The Data Doesn’t Lie: iOS Apps Are Better Than Android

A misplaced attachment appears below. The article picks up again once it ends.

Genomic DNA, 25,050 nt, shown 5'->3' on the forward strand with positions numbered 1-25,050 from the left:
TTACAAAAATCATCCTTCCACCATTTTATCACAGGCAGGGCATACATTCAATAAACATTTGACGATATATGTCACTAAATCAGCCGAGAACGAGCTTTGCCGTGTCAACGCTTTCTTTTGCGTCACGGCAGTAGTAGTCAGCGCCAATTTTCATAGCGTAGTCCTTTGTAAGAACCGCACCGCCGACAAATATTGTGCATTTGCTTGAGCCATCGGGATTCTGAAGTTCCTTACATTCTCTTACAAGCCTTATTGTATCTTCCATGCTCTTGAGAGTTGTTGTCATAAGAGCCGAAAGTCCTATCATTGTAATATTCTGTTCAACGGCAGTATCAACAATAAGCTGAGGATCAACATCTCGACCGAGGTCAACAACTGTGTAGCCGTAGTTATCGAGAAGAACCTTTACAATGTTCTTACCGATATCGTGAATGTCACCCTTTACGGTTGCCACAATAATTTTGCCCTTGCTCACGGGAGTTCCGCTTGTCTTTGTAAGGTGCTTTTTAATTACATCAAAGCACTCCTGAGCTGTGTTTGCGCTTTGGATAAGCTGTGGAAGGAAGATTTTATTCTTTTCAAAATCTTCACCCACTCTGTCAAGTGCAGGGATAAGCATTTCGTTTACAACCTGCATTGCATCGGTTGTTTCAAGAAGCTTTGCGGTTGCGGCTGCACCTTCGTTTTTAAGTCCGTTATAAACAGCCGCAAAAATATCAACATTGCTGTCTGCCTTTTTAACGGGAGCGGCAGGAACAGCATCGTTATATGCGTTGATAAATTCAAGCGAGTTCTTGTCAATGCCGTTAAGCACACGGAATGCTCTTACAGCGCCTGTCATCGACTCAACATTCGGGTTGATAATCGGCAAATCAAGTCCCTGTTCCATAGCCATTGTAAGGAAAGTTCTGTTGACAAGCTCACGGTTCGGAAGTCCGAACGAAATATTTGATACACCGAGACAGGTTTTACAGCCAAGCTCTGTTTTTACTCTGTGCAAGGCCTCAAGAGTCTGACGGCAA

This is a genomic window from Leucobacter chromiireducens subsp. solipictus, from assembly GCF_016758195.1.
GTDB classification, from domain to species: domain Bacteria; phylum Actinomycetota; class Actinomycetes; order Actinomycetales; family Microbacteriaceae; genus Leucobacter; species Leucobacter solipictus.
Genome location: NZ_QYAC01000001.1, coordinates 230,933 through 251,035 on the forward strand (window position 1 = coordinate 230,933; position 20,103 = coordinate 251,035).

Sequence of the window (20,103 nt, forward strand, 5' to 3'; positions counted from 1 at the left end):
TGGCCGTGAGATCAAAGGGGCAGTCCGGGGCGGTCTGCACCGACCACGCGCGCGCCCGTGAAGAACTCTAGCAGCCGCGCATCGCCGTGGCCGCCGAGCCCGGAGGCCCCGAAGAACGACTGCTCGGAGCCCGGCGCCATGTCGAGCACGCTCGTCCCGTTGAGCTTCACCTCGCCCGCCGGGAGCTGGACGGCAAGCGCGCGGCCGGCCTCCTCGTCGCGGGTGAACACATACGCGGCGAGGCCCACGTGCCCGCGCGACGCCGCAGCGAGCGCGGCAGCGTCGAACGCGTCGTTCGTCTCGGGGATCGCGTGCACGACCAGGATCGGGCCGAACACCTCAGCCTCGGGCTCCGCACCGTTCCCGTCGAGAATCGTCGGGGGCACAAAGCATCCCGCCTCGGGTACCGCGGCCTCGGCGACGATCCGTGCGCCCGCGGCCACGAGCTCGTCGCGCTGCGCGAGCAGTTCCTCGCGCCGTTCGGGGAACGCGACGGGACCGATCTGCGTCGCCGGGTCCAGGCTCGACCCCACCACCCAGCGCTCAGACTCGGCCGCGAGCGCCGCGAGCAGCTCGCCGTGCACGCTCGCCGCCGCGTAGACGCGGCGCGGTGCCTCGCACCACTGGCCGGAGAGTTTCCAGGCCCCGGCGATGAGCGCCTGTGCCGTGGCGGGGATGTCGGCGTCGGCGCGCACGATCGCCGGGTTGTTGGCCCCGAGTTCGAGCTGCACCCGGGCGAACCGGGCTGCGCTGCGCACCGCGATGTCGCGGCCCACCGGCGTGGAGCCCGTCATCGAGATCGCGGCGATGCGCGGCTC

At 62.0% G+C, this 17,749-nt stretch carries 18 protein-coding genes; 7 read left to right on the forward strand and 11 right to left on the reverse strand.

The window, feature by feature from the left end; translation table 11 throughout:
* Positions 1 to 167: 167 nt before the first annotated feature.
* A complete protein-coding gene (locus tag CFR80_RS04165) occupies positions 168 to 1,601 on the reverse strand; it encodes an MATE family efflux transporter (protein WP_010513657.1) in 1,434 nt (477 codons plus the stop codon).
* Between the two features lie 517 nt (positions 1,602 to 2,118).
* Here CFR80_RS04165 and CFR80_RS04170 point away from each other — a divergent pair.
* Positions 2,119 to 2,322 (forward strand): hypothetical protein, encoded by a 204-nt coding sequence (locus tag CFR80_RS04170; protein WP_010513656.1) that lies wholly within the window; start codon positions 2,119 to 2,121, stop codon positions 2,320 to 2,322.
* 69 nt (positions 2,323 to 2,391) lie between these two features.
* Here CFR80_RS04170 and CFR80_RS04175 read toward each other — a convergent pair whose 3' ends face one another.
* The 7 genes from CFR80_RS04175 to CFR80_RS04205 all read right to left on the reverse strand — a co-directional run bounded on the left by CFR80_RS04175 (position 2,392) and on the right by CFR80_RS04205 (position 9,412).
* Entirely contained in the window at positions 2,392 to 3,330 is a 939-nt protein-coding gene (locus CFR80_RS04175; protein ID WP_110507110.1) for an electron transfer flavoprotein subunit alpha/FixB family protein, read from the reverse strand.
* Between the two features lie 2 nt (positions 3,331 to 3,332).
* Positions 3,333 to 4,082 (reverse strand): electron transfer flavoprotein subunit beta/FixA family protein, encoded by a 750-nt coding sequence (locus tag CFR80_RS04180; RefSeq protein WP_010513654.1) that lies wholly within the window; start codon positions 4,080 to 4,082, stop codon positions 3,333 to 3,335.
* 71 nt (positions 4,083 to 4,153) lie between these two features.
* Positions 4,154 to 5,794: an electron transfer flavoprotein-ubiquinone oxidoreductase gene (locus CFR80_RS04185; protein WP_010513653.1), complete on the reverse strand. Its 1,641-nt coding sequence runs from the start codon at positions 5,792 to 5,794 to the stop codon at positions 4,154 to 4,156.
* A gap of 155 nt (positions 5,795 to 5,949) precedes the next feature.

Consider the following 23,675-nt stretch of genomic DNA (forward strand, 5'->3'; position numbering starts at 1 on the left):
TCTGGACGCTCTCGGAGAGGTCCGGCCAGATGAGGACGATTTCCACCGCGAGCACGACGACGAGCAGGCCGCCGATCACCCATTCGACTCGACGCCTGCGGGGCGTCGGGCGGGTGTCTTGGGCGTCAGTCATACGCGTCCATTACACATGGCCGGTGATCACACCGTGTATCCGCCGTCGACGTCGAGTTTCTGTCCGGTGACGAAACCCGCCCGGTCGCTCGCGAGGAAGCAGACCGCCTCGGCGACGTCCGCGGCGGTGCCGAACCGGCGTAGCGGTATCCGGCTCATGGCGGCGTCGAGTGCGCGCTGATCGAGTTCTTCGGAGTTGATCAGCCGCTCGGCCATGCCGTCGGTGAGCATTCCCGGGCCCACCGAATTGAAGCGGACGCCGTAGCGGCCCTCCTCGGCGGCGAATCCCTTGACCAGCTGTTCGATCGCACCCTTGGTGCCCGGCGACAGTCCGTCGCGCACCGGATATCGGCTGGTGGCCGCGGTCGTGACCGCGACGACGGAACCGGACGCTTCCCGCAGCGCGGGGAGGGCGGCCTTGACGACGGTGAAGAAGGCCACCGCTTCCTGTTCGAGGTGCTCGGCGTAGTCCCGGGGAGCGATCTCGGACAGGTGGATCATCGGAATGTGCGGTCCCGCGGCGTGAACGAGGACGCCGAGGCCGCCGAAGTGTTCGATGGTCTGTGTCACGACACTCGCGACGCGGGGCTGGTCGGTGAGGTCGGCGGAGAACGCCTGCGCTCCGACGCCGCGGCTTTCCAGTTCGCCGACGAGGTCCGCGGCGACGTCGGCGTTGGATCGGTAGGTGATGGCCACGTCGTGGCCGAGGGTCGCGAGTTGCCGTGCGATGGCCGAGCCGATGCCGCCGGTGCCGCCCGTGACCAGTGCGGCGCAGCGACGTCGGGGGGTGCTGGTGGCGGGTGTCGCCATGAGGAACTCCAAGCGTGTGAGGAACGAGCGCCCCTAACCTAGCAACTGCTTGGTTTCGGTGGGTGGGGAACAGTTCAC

first_imgThe horse race between the app stores has become a tedious exercise. Apple says it has 800,000 apps in the App Store. Google Play is about at 800,000 and is likely to hit the million app benchmark before iOS. But, as our readers so dutifully informed us, they do not really care. App store volume has become a non-story.Quantifying the quality of apps between iOS and Android is a different matter altogether.Quality, by its definition, is a subjective thing. Especially when it comes to mobile apps. People’s opinions are shaded by their affinity for one smartphone or another, choice of mobile operating system and varying brand loyalty. When it comes to Apple and Android, fans of each will scream at each other that their apps are better, more numerous and generally awesome. Who is right? The general perception is that iOS apps in Apple’s App Store are of better quality than their Android counterparts in Google Play. There has been really no way to quantify that though the history of the mobile app ecosystem.Until today. We can finally say, through quantifiable data, that iOS apps on aggregate are of better quality than Android. The Data Doesn’t LieWhat is this, you say? You cannot quantify quality? Well, that is true, to a certain extent. Perception of quality is clouded to an individual’s subjectivity. That did not stop application testing company uTest from setting out to answer the question. Today it released Applause, a service that uses an algorithm to crawl all live apps in the App Store and Google Play to aggregate every app’s ranking and user reviews to determine the quality of an individual app.It is some powerful data and the results are fascinating. Applause ranks every app in 10 categories and gives them an Applause Score of 1 to 100 along 1-0 categories. uTest can then look at average scores for app categories (such as games or media etc.) and yes, entire operating systems. By uTest’s metrics, iOS apps have a mean Applause Score of 68.53. Android apps average Applause score is 63.34. The margin of difference between the two is ~8%. That does not necessarily mean that any individual iOS app is going to be better than its equivalent or similar Android app. Each platform offers unique characteristics that can make the experience better or worse. Upon ReadWrite’s request, the team at uTest took a broad level look at some popular app categories and compared them between the Apple App Store and Android Google Play. As you can see with the chart below, Apple generally comes out ahead in most major categories. Note: Apple and Google do not use a common taxonomy for how they categorize apps. uTest had to map equivalent app categories to each other to come up with comparable rankings. Apps can be listed in two separate categories. Amazon Appstore for Android rankings are not included. Exclusive to ReadWriteAs you can see iOS ranks higher in nine of 11 top app categories (eight if you count weather as a virtual push between the two). Android comes out ahead in productivity and medical apps. While these are not straight one-to-one comparisons, the data is deep enough from a categorical level to give us a good understanding that iOS users are ranking app quality higher than Android counterparts. When developing the algorithm for Applause, uTest was looking for two properties.“We look for two things. One, did it have a statically different bearing on the perceived app quality, the level of user satisfaction. Second, did the keywords or key phrases that we are crawling intuitively fit into this bucket. So, for performance for example, there are really clean words like crash or freeze or hang,” uTest’s Matt Johnston said. Case StudiesFor a straighter one-to-one comparison, we asked uTest for a few case studies to highlight the difference in rankings between iOS and Android for the same app. We asked specifically that uTest compare social tablet magazine reader Zite because of its popularity and significant difference between iOS and Android versions. If you are a Zite user on iOS and Android, you know that the two are distinctly different experiences. Zite first came to the iPad before spreading to the iPhone and Android smartphones. The app may serve you the same content across operating systems, but it by no means the same experience. Zite’s iOS ranking was 66. For Android it is 62. For iOS, Zite ranks at or above the mean Applause Score in nearly every category. It ranks high in content (as it should) and well above the average in privacy. Zite’s iOS Applause Score is not surprising given that it is a well-liked app used by millions who are likely to review it kindly.Zite Applause Score for iOSZite Applause Score for AndroidThe Android app is a different story. It ranks below the mean Android Applause Score is six of 10 categories, besting the average in only content, privacy and security. An app that performs better on Android would be CBS Sports Fantasy Baseball. This is an app I use with regularity and, have to admit, it is not terrific on either platforms. Its Android score is a 12 while its iOS score is a six. Neither version hits the mean in any single category, but the Android version does perform better in staple metrics such as usability and performance. CBS Fantasy Baseball Applause Score for AndroidTrusting The Algorithm?The bottom line is that we have to step back and assess whether we trust uTest’s Applause algorithm to determine quality on both the broad and granular levels.Essentially, you are putting your trust in two things: the wisdom of the crowds (the reviewers on Google Play and the Apple App Store) and Applause’s ability to measure the subjective nature of such reviews. On its surface, the Applause algorithm is a fairly simple concept. It crawls and looks for key words that are relevant to certain categories (like “crash” for performance etc.) and has the ability to exclude certain comments in the case of astroturfing or black hat review tactics. Tags:#Android#App Economy#iOS dan rowinski What it Takes to Build a Highly Secure FinTech … Related Posts center_img Why IoT Apps are Eating Device Interfaces Role of Mobile App Analytics In-App Engagement The Rise and Rise of Mobile Payment Technologylast_img read more